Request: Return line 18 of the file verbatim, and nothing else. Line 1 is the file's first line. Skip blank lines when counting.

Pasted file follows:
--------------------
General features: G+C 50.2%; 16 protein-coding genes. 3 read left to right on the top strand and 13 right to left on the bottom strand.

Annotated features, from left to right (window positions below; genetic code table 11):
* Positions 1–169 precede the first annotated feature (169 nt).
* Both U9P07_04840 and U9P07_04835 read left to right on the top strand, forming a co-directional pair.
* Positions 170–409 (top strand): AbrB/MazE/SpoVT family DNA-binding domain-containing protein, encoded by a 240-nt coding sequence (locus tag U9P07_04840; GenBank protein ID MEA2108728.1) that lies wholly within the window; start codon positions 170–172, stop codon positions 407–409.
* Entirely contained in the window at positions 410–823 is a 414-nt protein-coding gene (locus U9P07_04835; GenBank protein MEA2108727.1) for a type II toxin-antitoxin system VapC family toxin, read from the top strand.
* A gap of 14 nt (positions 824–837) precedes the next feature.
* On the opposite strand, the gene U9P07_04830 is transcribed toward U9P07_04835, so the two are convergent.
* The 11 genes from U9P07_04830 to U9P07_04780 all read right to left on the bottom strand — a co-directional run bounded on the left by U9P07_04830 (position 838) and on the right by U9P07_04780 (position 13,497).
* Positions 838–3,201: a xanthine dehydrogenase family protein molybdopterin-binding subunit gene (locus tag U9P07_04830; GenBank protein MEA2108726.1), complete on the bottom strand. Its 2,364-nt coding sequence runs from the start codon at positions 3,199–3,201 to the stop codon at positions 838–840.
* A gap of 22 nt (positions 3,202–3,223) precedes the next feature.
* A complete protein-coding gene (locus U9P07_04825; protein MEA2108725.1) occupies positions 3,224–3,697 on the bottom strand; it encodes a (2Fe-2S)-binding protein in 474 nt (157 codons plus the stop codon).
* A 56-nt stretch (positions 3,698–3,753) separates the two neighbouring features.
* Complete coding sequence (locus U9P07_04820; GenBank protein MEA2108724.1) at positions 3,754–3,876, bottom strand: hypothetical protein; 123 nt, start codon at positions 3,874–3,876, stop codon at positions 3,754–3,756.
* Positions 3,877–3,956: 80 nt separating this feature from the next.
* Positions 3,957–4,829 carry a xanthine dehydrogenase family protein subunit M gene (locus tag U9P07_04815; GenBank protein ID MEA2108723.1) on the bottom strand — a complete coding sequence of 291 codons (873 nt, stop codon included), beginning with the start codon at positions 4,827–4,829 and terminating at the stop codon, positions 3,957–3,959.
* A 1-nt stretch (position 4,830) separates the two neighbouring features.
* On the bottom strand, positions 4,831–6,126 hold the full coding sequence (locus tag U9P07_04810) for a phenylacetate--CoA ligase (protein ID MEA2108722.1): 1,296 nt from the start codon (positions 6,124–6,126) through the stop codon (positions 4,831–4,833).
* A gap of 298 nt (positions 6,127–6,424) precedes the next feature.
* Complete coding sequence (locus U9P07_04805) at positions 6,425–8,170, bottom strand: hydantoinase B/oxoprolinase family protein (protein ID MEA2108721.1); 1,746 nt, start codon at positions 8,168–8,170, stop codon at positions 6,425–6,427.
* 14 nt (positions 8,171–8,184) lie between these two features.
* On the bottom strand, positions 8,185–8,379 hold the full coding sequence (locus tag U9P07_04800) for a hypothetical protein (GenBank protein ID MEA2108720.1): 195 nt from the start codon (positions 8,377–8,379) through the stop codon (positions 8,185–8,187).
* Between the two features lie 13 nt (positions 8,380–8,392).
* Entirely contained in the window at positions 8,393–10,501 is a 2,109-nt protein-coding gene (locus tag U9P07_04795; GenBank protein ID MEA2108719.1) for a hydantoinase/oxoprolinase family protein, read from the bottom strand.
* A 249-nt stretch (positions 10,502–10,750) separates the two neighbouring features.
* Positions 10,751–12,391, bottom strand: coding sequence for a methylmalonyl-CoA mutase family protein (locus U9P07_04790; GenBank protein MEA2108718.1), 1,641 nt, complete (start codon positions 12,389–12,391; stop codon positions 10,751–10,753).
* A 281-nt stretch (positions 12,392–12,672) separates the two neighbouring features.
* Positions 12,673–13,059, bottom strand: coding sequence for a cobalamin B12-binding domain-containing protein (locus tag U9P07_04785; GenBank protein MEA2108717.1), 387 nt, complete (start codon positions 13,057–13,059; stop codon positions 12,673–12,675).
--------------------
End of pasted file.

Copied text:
* On the bottom strand, positions 4,831–6,126 hold the full coding sequence (locus tag U9P07_04810) for a phenylacetate--CoA ligase (protein ID MEA2108722.1): 1,296 nt from the start codon (positions 6,124–6,126) through the stop codon (positions 4,831–4,833).